Of course this doesn’t mean the government’s policies would change but it would hopefully mean is much better information out in the public domain about the true impacts of the decisions that are made.

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  1. during the late 90s era of “road reform” with Maurice Williamson as Minister of Transport, I recall an MOT representative to the regional working group declaring “we are but the representatives of the government of the day”, this process featured a desire to bring the market to roads, including the full cost of road use, but fell over when an estimate of the range of road user externalities was produced and was too scary to contemplate

    it is ironic that one of the early sticks Brownlee used to poke the CRL was that its fundaments weren’t “evidence based”

    1. No that’s Joyce. It is a standard tactic of his to accuse opponents of committing the sins he is enacting. Especially around economic value. The RoNS are unsupportable and entirely without the kind of study and analysis that has been demanded of the CRL, yet he will stare into any camera and make absurd and outrageous claims about their value. Brownlee is more honest; he says they’re building them because they want to. Which is dumb and circular; but honest.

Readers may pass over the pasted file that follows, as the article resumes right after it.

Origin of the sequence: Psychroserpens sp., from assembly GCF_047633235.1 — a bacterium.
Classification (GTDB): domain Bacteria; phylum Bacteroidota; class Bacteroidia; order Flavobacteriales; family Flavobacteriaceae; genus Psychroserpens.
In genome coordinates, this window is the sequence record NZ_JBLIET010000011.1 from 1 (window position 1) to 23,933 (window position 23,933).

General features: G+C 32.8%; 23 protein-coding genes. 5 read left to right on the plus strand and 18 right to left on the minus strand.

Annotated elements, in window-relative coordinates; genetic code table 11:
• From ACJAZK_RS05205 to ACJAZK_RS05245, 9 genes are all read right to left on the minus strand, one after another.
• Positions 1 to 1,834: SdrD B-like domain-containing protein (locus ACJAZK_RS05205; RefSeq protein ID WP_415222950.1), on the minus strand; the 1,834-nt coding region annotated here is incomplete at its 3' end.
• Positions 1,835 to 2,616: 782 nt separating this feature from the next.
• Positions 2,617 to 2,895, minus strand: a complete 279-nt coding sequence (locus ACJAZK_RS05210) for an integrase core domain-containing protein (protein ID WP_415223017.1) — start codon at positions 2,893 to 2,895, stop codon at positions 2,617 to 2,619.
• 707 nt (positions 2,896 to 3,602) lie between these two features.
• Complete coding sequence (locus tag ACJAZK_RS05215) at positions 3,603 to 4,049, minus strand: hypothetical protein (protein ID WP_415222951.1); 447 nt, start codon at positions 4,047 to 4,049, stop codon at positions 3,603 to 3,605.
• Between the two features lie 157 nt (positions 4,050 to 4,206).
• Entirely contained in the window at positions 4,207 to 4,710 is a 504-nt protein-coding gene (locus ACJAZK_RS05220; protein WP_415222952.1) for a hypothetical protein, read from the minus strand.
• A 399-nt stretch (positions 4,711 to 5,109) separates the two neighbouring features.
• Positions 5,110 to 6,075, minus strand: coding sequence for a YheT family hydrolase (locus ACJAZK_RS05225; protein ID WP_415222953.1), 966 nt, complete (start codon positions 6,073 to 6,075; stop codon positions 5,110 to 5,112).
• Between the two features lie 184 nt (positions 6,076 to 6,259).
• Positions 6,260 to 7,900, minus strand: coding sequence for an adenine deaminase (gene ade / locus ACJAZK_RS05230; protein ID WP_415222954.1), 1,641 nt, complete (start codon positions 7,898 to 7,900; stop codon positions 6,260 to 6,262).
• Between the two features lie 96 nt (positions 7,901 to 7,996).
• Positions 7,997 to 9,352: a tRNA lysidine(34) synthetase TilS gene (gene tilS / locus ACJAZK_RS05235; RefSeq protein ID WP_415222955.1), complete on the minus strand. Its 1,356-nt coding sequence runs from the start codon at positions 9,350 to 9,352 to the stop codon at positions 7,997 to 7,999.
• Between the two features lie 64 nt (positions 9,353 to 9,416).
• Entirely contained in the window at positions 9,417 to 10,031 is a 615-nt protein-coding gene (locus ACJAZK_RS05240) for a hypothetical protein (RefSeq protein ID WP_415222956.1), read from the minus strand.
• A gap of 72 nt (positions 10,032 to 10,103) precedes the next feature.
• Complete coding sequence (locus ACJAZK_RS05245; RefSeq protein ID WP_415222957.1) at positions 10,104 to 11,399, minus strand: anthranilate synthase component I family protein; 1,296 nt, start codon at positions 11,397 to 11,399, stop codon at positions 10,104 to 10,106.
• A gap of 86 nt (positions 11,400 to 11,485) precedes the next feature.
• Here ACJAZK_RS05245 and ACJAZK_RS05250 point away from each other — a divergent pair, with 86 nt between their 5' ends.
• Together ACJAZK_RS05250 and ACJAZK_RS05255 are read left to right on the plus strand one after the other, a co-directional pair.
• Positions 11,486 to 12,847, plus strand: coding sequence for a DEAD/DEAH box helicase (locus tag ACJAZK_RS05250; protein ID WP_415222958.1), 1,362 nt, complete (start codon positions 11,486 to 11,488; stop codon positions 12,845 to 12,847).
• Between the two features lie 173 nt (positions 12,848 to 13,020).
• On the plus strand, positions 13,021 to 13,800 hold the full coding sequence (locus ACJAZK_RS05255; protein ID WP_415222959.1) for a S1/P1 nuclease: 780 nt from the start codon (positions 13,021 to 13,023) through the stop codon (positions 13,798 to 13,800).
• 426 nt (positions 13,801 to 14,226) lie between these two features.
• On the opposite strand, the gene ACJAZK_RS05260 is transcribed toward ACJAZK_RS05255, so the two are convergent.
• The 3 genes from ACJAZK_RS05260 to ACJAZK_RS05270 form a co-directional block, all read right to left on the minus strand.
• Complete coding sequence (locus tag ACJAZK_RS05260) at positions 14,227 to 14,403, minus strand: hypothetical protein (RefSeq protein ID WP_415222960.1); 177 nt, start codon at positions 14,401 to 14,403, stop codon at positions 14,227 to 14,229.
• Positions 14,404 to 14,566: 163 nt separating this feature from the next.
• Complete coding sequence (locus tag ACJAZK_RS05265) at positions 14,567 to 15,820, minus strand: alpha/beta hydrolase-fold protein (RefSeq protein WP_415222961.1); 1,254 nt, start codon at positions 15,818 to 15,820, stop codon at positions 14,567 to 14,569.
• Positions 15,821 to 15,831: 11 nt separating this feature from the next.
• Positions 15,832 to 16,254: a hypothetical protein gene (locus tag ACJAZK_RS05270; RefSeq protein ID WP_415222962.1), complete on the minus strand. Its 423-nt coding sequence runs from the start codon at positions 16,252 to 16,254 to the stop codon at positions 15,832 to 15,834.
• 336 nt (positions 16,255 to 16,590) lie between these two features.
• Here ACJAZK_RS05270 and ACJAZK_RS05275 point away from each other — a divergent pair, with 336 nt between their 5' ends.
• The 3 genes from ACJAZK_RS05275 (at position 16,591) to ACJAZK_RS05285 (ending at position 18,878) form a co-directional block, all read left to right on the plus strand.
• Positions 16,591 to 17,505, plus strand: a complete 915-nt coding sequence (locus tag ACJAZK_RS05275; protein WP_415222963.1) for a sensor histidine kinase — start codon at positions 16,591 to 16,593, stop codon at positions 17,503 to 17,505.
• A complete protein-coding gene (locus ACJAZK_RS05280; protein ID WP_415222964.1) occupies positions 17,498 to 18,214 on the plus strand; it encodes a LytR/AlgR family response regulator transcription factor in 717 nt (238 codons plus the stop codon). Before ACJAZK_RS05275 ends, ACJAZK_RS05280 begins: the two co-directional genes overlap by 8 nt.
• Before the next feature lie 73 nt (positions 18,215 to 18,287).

1. Yet for multi-modal arterials into growth areas we need a BCR of 4? But they want housing areas as well, in fact putting the economy at risk again? And still build the very ones with less than a BCR of 1 and not reprioritise the existing networks to give other modes a fair go?

  2. I did work for a Ministry (not MoT) for a few years and like all public servants starting out we were told that our primary client was the Minister NOT the public of NZ (as might have been the case before the mid-90’s, before the public sector reforms). Anyway this messaging signalled a major shift at the time. And this obviously creates very real tensions between ideas of provide ‘frank and fearless’ advice and following Ministerial directives. Pragmatically it was all about assembling cases to justify Government stances. The political over the analytical, almost every time. Providing ‘frank and fearless’ advice was interpretated as only intervening in situations where the Minister might fall on his/her butt. So, again, servants to the Man not the people.